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New Plymouth, New Zealand

Primhak R.,Taranaki Base Hospital
Paediatrics and Child Health (United Kingdom) | Year: 2013

This review provides an overview of acute and chronic upper airway obstruction. Glottic or subglottic obstruction affects the airway when it is a single channel. This is potentially life-threatening and presents with stridor and/or respiratory distress. Supraglottic airway obstruction generally affects the nasal or nasopharyngeal airway and tends to predominantly affect breathing during sleep. There are a number of different causes for each of these clinical problems.In acute glottic or subglottic obstruction, management consists of a rapid assessment and the establishment of a secure airway when the obstruction is life-threatening. Thereafter the management will be targeted on the underlying condition. In supraglottic airway obstruction it is important to recognize that symptoms may be subtle and a high index of suspicion is needed, particularly when there are co-morbidities which make sleep-disordered breathing more likely. In severe supraglottic obstruction causing significant sleep-disordered breathing adenotonsillectomy is usually the treatment of choice, but other measures including non-invasive continuous positive airway pressure (CPAP) or ventilation may be necessary if this is unhelpful. © 2012 Elsevier Ltd. Source


Zhanje F.T.,Taranaki Base Hospital
New Zealand Medical Journal | Year: 2013

Peripartum cardiomyopathy (PPCM) is a dilated cardiomyopathy in which left ventricular systolic dysfunction and symptoms of heart failure occur between the late stages of pregnancy and the early postpartum period. It is relatively uncommon. In this case report I describe the development of PPCM in the first pregnancy of a woman of older maternal age. © NZMA. Source


Lance S.,Taranaki Base Hospital | White C.,General Medicine and Gastroenterology
New Zealand Medical Journal | Year: 2015

AIMS: Faecal calprotectin (FC) is a recognised marker for excluding inflammatory bowel disease (IBD). However, it is often not used appropriately. This audit aimed to identify the rate of its use of in Taranaki, along with attempting to assess how appropriately it is used and overall utility. METHODS: A list of FCs performed in Taranaki from July 2013 to December 2013 was obtained. Notes were examined, identifying the indication, its outcome, and a decision made whether or not the test added any benefit. RESULTS: 206 patients were identified. A large number (n=75) were excluded due to inadequate clinical information. Of the remaining 131 patients, 37% (n=49) did not benefit. 22% (n=29) avoided further investigation with a negative result. 91% of patients with previously known IBD avoided invasive investigation with a negative result. There was a strong correlation between very high levels (>500mg/g) and a diagnosis of IBD (88%), as well as a strong correlation between lower levels (<200mg/g) and excluding IBD (86%). CONCLUSIONS: FC remains useful to exclude IBD, and can assist in patients with established disease. However, in a significant percentage, the test adds no value. The absolute level of FC may also assist diagnosis. More research is needed, and more education is recommended. © 2015 NZMA. Source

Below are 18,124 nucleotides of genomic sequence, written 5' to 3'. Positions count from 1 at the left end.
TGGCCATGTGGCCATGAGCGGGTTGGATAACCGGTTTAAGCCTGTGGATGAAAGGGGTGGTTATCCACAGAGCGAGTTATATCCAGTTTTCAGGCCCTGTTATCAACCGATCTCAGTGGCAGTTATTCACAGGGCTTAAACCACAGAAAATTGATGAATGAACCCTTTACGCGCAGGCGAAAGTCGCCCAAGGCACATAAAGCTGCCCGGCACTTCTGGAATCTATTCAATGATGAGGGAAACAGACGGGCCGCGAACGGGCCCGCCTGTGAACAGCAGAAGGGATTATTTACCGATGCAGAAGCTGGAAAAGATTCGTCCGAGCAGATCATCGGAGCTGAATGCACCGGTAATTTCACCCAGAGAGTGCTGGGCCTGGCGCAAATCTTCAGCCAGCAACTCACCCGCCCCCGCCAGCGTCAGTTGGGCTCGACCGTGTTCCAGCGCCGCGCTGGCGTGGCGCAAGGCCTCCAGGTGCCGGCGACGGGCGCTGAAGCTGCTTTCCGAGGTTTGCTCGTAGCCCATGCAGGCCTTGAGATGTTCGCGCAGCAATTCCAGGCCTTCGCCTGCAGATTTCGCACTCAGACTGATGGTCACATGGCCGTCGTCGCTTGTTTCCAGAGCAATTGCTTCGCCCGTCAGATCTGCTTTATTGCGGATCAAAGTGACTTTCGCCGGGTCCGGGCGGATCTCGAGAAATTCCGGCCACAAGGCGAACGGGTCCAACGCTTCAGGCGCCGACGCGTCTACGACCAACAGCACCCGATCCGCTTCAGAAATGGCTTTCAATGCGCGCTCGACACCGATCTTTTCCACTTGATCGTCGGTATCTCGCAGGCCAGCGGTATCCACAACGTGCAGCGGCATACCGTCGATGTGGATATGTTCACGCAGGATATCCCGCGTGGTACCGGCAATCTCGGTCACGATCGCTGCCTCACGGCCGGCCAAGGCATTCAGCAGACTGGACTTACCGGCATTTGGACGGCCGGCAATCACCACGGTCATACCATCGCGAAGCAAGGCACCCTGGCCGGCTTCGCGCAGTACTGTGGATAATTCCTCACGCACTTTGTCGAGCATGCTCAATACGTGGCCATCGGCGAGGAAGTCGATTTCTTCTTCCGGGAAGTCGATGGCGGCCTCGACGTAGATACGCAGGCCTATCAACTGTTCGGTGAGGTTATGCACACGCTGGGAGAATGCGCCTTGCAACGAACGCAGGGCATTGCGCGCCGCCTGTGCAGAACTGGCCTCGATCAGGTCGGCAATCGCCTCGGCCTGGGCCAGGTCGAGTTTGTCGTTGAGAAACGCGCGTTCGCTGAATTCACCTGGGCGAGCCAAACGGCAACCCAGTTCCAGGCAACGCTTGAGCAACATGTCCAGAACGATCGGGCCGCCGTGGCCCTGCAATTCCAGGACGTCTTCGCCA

Hayat A.,Taranaki Base Hospital
The New Zealand medical journal | Year: 2013

We report a peritoneal dialysis-related peritonitis infection with Rothia mucilaginosa (R. mucilaginosa), a Gram-positive germ belonging to the normal flora of the human oral cavity. Successful treatment was achieved by intraperitoneal administration of cephazolin. This case report illustrates the potential virulence of R. mucilaginosa in patients on peritoneal dialysis. We propose to routinely perform specific staining and prolonged culturing techniques for unusual germs such as R. mucilaginosa in patients with peritoneal dialysis-related peritonitis. Source


Hopkins C.J.,Taranaki Base Hospital
Internal Medicine Journal | Year: 2014

Background: Reporting of antibiotic consumption in hospitals is a crucial component of antibiotic stewardship, but data from Australasian secondary hospitals are scarce. The hypothesis of this audit is that antibiotic consumption in secondary hospitals would be lower than in tertiary centres. Aims: The study aims to present the first published audit of antibiotic consumption from a secondary hospital in New Zealand compared with two tertiary centres. Methods: Hospital population-level data were retrospectively accessed to identify all systemic antibiotics dispensed to adult inpatients at Taranaki District Health Board during 2011. Consumption was calculated in defined daily doses per 100 inpatient-days and per 100 admissions, stratified by drug class. Comparison was against published data from two tertiary centres. Results: Total consumption was lower, but that of high-risk antibiotic classes was higher than both tertiary centres. The relative consumption of lincosamides was 4.0 and 2.6 times higher than the two tertiary centres, with an associated 14% incidence of Clostridium difficile associated diarrhoea within 3 months. Conclusion: Our secondary hospital appears to consume the wrong types of antibiotic rather than too much. Data from all Australasian hospitals, stratified by clinical service area and hospital level, are required for clinically relevant benchmarking. © 2014 Royal Australasian College of Physicians. Source

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